April 28, 2017 "to elevate the condition of men--to lift artificial weights from all shoulders, to clear the paths of laudable pursuit for all, to afford all an unfettered start and a fair chance, in the race of life." --Abraham Lincoln Chairman's Note: The First Step Towards Revoking Obama's Land Grab What is done by executive power can be undone by executive power. President Obama began to learn that lesson this Wednesday when President Trump signed an executive order directing Interior Secretary Ryan Zinke to conduct a review of all Antiquities Act designations larger than 100,000 acres over the past 30 years. Specifically, the executive order directs Secretary Zinke to consider "the requirements and original objectives of the Act, including the Act's requirement that reservations of land not exceed 'the smallest area compatible with the proper care and management of the objects to be protected'" and whether "designated lands are appropriately classified under the Act as 'historic landmarks, historic and prehistoric structures, [or] other objects of historic or scientific interest.'" This wording strongly suggests that President Obama's lame duck decision to designate 1.35 million acres in San Juan County as a national monument will at least be significantly reduced and possibly entirely rescinded. Some environmental activists may claim that President Trump does not have the power to shrink or revoke President Obama's Antiquities Act designations, but these claims are ignorant of both history and the law. For starters, as University of California Berkeley Law School professor John Yoo and Pacific Legal Foundation Executive Director John Gaziano detailed in a recent legal report, five presidents have significantly reduced four previous monument designations and no one has ever questioned the legality of those reductions. Specifically, President Eisenhower reduced the Great Sand Dunes National Monument by 25 percent, President Truman reduced the Santa Rosa Island National Monument by 49 percent, Presidents Taft, Wilson, and Coolidge collectively reduced the Mount Olympus monument by 49 percent, and President Taft reduced the Navajo National Monument by 89 percent. A current president's power to alter a previous president's flows from the text of the statute which authorizes the president "in his discretion, to declare by public proclamation… national monuments…. the limits of which in all cases shall be confined to the smallest area compatible with proper care and management of the objects to be protected." As Yoo and Gaziano point out, "there is no temporal limit" on the requirement that a monument must be limited to "the smallest area compatible with proper care and management of the objects to be protected" so all presidents must use their ongoing discretion as to whether every monument is the proper size. "What is done by executive power can be undone by executive power." Furthermore, what if a later president determines that an earlier president's designation was so exceedingly beyond the "smallest area compatible with proper care " that the entire designation was illegal? Yoo and Gaziano argue that the entire monument designation could be revoked. Whatever Sec. Zinke does end up recommending to President Trump, and a preliminary report is due in 45 days on Utah's Bears Ears National Monument, further executive action will only be the beginning of solving San Juan County's public lands issues. Congress will then need to pick up the Public Lands Initiative legislation that was working through the House before President Obama derailed the legislative process and pass a common sense solution that includes real input from local residents. Only through the legislation can local residents, including the Navajo, be given real power over their land use decisions. The Next Step for Healthcare Reform Click here to watch video Issue in Focus: Making the Internet Innovative Again Americans love their mobile devices. They want to be able to watch, listen, and play any video whenever they want, wherever they want, and for as long as they want. And they don't want to pay a fortune for the privilege to do so. For most of the history of the Internet, companies have been free to find innovative new ways to meet America's insatiable demand for data. But progressive activists have never been comfortable with the unregulated nature of the Internet. They have always wanted government bureaucrats to have more control over how the Internet is managed. After President Obama installed like-minded progressives on the Federal Communications Commission, the FCC realized those progressive dreams when they introduced the agency's first "net neutrality" regulations, called the Open Internet Order of 2010. Those regulations were immediately challenged in court, and the FCC lost that court battle in 2014. But in 2015 they issued a new "Open Internet Order" which had an immediate impact on the market. That same year, T-Mobile introduced a "Binge On" plan which offered customers unlimited data on some video options including Netflix, HBO, and Hulu. While then-FCC Chairman Tom Wheeler called the "Binge On" plan "innovative," progressive activists thought the plan was a clear violation of the brand new net neutrality regulations and lobbied the FCC to kill the plan. But before the FCC could act, T-Mobile ended Binge On and created a new plan called Uncarrier which allows customers to download all the data they want, but charges an extra $25 to upgrade the quality of video from 480p to HD quality. Progressive activists went crazy again calling this new plan another violation of the FCC's new net neutrality regulations. Fortunately T-Mobile no longer has to worry about progressive activists dictating how they engineer their wireless system. This Wednesday new FCC Chairman Ajit Pai announced that he would be repealing the 2015 Open Internet Order. "Going forward, we cannot stick with regulations from the Great Depression meant to micromanage Ma Bell," Pai said. "Instead, we need rules that focus on growth and infrastructure investment, rules that expand high-speed Internet access everywhere and give Americans more online choice, faster speeds, and more innovation. " While Pai's move is a welcome reprieve from innovation-killing government regulation, a future Democratic president could easily reintroduce President Obama's net neutrality rules. That is why I will introduce the Restoring Internet Freedom Act next week, a bill that would nullify the Federal Communications Commission's 2015 Open Internet Order and prohibit the FCC from issuing a similar rule in the future. Congress should be the one setting telecommunications policy, not federal bureaucrats and I look forward to engaging in this debate in the months ahead. Washington, D.C. Office 361A Russell Senate Office Building Washington, D.C., 20510 Phone: 202.224.5444 Fax: 202.228.1168 Salt Lake City Wallace F. Bennett Federal Building 125 South State, Suite 4225 Salt Lake City, UT 84138 Phone: 801.524.5933 Fax: 801.524.5730 St. George Office of Senator Michael S. Lee 285 West Tabernacle, Suite 200 St. George, UT 84770 Phone: 435.628.5514 This message was intended for: xxx You were added to the system October 2, 2015. For more information please follow the URL below: newsletter.senate.gov/p/iW_w8QE2eN Follow the URL below to update your preferences or opt-out: newsletter.senate.gov/p/oW_w8QE2eN To unsubscribe from future mailings, send an email to mailto:xxx?Subject=Unsubscribe&body=Please%20remove%20me%20from%20further%20mailings with "Unsubscribe" as the subject line.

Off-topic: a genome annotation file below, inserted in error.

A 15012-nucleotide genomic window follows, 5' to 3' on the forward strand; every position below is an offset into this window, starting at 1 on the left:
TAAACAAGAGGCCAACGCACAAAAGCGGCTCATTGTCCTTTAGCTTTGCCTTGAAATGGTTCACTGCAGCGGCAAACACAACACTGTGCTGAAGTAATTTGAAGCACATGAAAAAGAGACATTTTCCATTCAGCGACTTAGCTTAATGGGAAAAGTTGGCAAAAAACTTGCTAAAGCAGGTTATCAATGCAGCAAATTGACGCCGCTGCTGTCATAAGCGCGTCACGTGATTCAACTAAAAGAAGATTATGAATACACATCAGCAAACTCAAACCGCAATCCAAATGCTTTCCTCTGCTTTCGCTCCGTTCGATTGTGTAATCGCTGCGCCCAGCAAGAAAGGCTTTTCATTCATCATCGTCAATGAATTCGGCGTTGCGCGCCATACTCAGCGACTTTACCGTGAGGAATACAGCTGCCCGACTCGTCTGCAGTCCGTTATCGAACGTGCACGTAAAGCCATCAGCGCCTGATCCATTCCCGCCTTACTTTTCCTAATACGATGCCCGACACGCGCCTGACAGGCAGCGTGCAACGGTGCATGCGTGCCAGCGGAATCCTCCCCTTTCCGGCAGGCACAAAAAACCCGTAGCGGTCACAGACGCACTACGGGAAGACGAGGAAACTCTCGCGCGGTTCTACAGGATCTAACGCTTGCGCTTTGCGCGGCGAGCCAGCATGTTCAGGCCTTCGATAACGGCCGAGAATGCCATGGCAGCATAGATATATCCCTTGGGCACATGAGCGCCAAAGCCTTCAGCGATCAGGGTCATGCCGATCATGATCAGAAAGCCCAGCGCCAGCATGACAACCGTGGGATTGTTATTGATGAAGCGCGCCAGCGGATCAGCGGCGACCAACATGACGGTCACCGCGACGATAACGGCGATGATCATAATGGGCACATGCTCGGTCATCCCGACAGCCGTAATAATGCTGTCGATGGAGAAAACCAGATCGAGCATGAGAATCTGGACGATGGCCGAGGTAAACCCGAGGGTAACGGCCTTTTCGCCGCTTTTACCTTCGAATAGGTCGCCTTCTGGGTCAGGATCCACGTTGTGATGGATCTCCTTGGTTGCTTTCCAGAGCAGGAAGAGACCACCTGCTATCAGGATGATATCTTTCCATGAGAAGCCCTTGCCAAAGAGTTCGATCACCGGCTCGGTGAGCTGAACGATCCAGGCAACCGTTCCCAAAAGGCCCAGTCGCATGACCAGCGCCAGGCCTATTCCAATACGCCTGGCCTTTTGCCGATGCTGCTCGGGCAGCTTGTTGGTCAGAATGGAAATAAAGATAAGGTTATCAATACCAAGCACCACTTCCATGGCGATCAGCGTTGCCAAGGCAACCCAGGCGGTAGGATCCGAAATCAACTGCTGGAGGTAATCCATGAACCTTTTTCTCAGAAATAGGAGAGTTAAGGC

April 28, 2017